Being too hot or cold can wake us up too. A heat pack may be lovely when you get into a cold bed, but toss it out (or turn off the electric blanket) before falling asleep. Our body temperature needs to cool down as we fall asleep. Another is to take a warm bath or shower right before bed (raising your body temp, so it can fall and send you off to sleep). We can also change the bedding every season to keep us at the right temperature for the weather. Save the doona for winter nights and try a woollen blanket in spring and autumn instead.
Another thing that affects a good night’s sleep is EMFs circulating. Turn off WiFi overnight and make sure you phone is on airplane mode and not too close to your bed. (If you want to read some research on the health effects of WiFi and EMFs, try this ScienceDirect article)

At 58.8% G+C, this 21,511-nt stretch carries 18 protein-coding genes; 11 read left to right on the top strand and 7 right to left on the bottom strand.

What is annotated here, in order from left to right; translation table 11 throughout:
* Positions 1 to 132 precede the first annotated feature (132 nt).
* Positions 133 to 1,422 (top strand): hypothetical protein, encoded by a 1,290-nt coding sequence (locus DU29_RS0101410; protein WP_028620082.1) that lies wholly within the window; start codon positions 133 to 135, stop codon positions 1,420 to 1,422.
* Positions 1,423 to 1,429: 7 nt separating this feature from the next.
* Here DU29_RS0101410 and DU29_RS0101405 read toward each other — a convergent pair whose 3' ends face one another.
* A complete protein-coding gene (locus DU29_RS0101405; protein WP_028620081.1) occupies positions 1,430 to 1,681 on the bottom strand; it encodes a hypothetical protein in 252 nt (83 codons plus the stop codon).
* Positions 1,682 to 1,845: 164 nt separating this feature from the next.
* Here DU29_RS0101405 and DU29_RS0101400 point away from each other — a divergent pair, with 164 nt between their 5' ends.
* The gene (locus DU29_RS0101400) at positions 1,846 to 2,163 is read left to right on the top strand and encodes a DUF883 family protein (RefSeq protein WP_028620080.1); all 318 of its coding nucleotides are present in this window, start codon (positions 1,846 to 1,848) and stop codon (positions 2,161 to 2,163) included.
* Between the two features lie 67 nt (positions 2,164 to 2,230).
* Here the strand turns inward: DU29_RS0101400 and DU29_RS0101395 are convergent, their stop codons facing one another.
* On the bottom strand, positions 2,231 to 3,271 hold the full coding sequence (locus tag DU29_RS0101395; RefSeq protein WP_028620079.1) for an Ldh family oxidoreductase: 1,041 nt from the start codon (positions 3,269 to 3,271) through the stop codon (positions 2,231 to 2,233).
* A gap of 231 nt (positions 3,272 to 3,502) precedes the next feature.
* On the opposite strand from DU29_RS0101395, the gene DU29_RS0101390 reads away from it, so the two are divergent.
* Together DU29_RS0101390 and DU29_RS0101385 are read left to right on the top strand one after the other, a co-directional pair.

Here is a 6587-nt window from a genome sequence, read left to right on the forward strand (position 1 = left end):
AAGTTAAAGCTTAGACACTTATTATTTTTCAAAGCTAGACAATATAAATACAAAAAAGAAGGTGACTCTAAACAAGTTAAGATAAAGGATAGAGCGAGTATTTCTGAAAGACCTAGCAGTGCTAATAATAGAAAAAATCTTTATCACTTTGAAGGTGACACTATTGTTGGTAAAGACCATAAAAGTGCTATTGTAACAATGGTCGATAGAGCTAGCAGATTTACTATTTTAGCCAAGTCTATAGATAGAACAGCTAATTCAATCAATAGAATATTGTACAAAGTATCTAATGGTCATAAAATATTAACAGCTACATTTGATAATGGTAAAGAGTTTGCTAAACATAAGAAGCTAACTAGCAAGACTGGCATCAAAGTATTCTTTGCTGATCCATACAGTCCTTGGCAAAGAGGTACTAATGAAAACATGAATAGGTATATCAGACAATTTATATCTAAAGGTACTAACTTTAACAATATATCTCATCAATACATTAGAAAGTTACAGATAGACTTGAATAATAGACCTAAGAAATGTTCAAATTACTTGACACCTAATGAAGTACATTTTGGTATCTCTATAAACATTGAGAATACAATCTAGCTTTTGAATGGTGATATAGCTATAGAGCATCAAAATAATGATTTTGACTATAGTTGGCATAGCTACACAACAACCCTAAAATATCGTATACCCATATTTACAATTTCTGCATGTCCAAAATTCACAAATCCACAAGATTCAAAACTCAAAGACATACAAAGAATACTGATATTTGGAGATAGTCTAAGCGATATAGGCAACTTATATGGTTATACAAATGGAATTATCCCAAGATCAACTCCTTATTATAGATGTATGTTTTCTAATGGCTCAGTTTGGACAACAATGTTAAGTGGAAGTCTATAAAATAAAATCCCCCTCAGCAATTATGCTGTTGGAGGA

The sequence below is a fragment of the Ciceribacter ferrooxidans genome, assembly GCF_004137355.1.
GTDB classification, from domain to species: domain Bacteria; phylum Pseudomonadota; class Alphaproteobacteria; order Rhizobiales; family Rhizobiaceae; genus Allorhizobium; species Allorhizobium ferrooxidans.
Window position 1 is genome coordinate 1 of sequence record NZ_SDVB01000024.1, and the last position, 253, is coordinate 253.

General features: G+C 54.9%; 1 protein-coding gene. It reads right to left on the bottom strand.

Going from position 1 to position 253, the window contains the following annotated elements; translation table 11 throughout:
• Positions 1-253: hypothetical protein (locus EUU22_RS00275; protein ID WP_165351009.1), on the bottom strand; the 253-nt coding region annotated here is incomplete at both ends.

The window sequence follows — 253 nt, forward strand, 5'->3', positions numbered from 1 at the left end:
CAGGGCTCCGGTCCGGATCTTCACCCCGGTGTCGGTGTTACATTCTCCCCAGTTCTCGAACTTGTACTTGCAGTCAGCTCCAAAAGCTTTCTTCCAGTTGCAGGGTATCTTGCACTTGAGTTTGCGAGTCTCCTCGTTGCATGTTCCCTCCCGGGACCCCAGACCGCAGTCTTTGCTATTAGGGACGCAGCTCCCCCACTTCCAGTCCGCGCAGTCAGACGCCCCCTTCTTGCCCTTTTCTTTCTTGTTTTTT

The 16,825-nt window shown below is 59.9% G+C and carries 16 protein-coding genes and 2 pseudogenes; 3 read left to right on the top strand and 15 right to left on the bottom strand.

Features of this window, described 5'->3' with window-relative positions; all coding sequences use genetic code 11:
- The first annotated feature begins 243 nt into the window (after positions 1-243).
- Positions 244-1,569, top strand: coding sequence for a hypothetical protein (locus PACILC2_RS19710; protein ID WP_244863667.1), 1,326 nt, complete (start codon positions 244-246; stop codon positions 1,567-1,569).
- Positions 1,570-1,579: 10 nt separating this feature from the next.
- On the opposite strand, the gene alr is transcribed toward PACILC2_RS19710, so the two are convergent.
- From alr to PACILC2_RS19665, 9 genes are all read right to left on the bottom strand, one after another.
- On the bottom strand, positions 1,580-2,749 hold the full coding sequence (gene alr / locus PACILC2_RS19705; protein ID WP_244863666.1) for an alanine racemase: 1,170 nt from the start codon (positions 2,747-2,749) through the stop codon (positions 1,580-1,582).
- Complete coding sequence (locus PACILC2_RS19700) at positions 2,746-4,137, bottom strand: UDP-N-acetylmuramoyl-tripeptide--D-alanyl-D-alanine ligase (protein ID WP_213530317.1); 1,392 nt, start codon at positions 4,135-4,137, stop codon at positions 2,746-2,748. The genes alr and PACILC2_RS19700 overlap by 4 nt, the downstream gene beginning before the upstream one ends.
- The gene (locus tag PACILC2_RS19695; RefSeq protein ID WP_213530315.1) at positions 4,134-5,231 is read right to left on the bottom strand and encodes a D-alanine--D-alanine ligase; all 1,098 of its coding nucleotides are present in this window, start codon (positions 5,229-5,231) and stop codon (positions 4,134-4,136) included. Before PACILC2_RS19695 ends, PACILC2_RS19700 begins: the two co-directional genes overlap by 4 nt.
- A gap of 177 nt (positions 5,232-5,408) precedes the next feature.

If you need an alarm, you could try something like the Sleep Cycle app to wake you within a natural light sleep rather than a deep one. They have a free version too.
Still having trouble sleeping?
There are many reasons we might not be sleeping well. Our hormones might be haywire – too much cortisol from stress, leading to not enough melatonin, is one example. Maybe we have a deficiency of key minerals, such as magnesium, which allows our muscles to relax. Or there could be a host of other reasons. But the good news is, our body does help to tell us what is wrong, and a good natural health therapist can help you decipher this. (See my article on why to see a nutritionist here)
One good sleep trick is to add a magnesium supplement. Make sure you check with me about which one to take. There are certain vitamins that are often in magnesium blends, that prevent sensitive people sleeping, if taken at night.